BBC World News: Pulitzer Prize Winner Viet Thanh Nguyen

Pulitzer Prize winner Viet Thanh Nguyen is interviewed by Kasia Madera on BBC World News. The interview is available to watch below.


Here is the transcript:

Kasia Madera: Now, Viet Thanh Nguyen has won the Pulitzer Prize in fiction for his debut novel, The Sympathizer. It is an immigrant tale of a man of two minds and two countries, Vietnam and the United States. While Mr. Nguyen, who lives in Los Angeles, was himself born in Vietnam, his family came to the U.S. as refugees in 1975. And I’m thrilled to say he joins us live via webcam from Philadelphia, where he is continuing his book tour. Thank you very much for joining us. Congratulations. You describe this book as a confession. Who is it a confession to?

Viet Nguyen: Well, the book is told from the perspective of a communist spy in the South Vietnamese army, and eventually, we discover he’s telling his confession to another communist, who has ended up being his prison guard.

Kasia Madera: I see, and how much of a perspective is this on your personal life and your background?

Viet Nguyen: Well, I think readers will be happy to know that it’s not an autobiographical novel, since my narrator happens to be a spy, a liar, an alcoholic, a womanizer, and eventually, a murderer. But I think it comes out of some autobiographical themes in my life, which is, I’m not actually an immigrant. I’m a refugee. I think it’s very important to make that distinction, especially in this day and age when countries are so afraid of refugees, and I was one of them.

Viet Nguyen: But I always felt like I was living between worlds. I never felt totally comfortable in any kind of home, whether it was my own parents’ home, or whether it was in America, in American communities. And that sense of always being in between, of being divided between worlds, informs the world view of this novel and this character. It’s just taken to an extreme in this case, because he’s a spy and a mole, and he’s caught terribly between oppositional sides.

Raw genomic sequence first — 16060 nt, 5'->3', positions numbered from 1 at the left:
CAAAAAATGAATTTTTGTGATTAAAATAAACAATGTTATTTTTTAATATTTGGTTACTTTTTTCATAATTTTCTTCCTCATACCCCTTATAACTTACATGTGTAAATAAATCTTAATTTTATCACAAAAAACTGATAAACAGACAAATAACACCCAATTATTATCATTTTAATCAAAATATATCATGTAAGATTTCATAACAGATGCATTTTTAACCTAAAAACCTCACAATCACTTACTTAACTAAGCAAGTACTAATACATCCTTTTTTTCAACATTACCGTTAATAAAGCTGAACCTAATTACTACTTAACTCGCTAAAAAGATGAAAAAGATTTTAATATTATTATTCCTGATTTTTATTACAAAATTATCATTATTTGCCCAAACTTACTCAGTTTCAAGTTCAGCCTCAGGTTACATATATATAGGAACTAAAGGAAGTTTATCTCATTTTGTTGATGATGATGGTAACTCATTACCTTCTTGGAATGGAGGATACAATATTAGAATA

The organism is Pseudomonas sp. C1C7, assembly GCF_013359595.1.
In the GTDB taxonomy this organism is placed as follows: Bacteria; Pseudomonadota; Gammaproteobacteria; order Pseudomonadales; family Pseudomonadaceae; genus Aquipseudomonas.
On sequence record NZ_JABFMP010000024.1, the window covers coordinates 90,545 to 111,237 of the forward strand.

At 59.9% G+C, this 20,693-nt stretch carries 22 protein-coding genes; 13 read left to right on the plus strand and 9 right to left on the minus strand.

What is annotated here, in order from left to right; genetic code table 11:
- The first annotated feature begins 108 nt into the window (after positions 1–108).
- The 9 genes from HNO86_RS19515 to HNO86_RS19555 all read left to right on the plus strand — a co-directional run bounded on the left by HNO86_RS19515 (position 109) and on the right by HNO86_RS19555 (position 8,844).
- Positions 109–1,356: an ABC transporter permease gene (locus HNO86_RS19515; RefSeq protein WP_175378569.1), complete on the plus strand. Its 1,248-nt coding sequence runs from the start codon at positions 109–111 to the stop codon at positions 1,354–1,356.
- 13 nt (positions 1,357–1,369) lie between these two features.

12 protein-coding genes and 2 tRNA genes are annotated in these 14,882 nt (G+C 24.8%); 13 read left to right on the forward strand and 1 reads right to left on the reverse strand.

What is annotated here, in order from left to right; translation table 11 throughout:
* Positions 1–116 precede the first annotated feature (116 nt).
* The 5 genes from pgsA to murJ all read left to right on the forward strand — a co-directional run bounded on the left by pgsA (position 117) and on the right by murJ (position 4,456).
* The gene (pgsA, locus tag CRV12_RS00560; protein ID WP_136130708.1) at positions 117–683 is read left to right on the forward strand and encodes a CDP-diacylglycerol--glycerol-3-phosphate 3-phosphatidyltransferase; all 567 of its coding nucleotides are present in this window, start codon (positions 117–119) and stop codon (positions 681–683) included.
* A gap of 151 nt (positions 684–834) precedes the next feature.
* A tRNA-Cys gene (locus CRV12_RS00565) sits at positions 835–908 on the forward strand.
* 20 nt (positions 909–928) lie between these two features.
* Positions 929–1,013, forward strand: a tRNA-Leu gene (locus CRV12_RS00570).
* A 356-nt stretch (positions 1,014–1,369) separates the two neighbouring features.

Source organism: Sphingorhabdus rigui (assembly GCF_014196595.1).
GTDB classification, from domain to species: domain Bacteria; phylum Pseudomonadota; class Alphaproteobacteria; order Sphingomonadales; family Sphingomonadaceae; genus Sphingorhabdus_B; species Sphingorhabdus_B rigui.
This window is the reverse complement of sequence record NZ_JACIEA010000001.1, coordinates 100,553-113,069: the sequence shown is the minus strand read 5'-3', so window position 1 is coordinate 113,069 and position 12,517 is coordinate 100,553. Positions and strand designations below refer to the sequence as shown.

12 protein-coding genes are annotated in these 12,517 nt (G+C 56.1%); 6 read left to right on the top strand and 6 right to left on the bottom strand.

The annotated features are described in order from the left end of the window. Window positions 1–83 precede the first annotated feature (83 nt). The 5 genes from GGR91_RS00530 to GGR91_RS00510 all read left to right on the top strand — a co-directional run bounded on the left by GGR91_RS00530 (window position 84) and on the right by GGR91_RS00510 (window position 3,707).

Kasia Madera: Absolutely. And when we see the amount of people moving around the world today, especially going across the Mediterranean, can people ever really assimilate to the countries where they end up in?

Viet Nguyen: Well, I think I’m a perfect example of that. I mean, if you didn’t see my face, and you just heard my voice, I probably could pass for an American, and in most features of my life, I’m very much an American.

Viet Nguyen: Obviously, I think a lot of the fear that people have about refugees is that they think they are utterly foreign, that they bring various kinds of contamination with them, whether that’s physical, or spiritual, or religious, or linguistic, and that they will … But I think really what’s also frightening about refugees for a lot of people is that they remind citizens of stable countries that the privileges that they take for granted might actually be really fragile. That one day a natural disaster or a war might eventually come and make them into refugees, too, and these are all the various kinds of complex psychological, cultural reasons that make people afraid of refugees. When in reality, if we look at the waves of refugees that have come to the United States and Europe, oftentimes they’ve been very successfully assimilated.

Kasia Madera: And when we look at, you’re talking about stability in the United States, arguably one of the most stable countries, where we have, we’re in the midst of the race to the White House. What do you make of what is going on in the country that you’ve taken on as your home?

Viet Nguyen: Well, obviously, I think refugees and other kinds of immigrants, undocumented immigrants, and so on, have become the scapegoats for so many people’s rage and fear. But that rage and fear shouldn’t be directed at refugees or immigrants. It really should be directed at the structures of inequality that have led people in the United States to feel dispossessed. And that is, I think, what Donald Trump is appealing to, that’s what Bernie Sanders is doing a much more articulate way of showing that, actually, it’s a systematic inequality built into capitalism that have dispossessed people of all different kinds of backgrounds. But it’s frightening to look at structural inequalities, so people would rather turn and blame these people who look different than them.

Kasia Madera: It’s been absolutely fascinating speaking to you Viet Thanh Nguyen. Congratulations on the Pulitzer Prize.

Viet Nguyen: Thank you so much.

Category: Interviews, News

 

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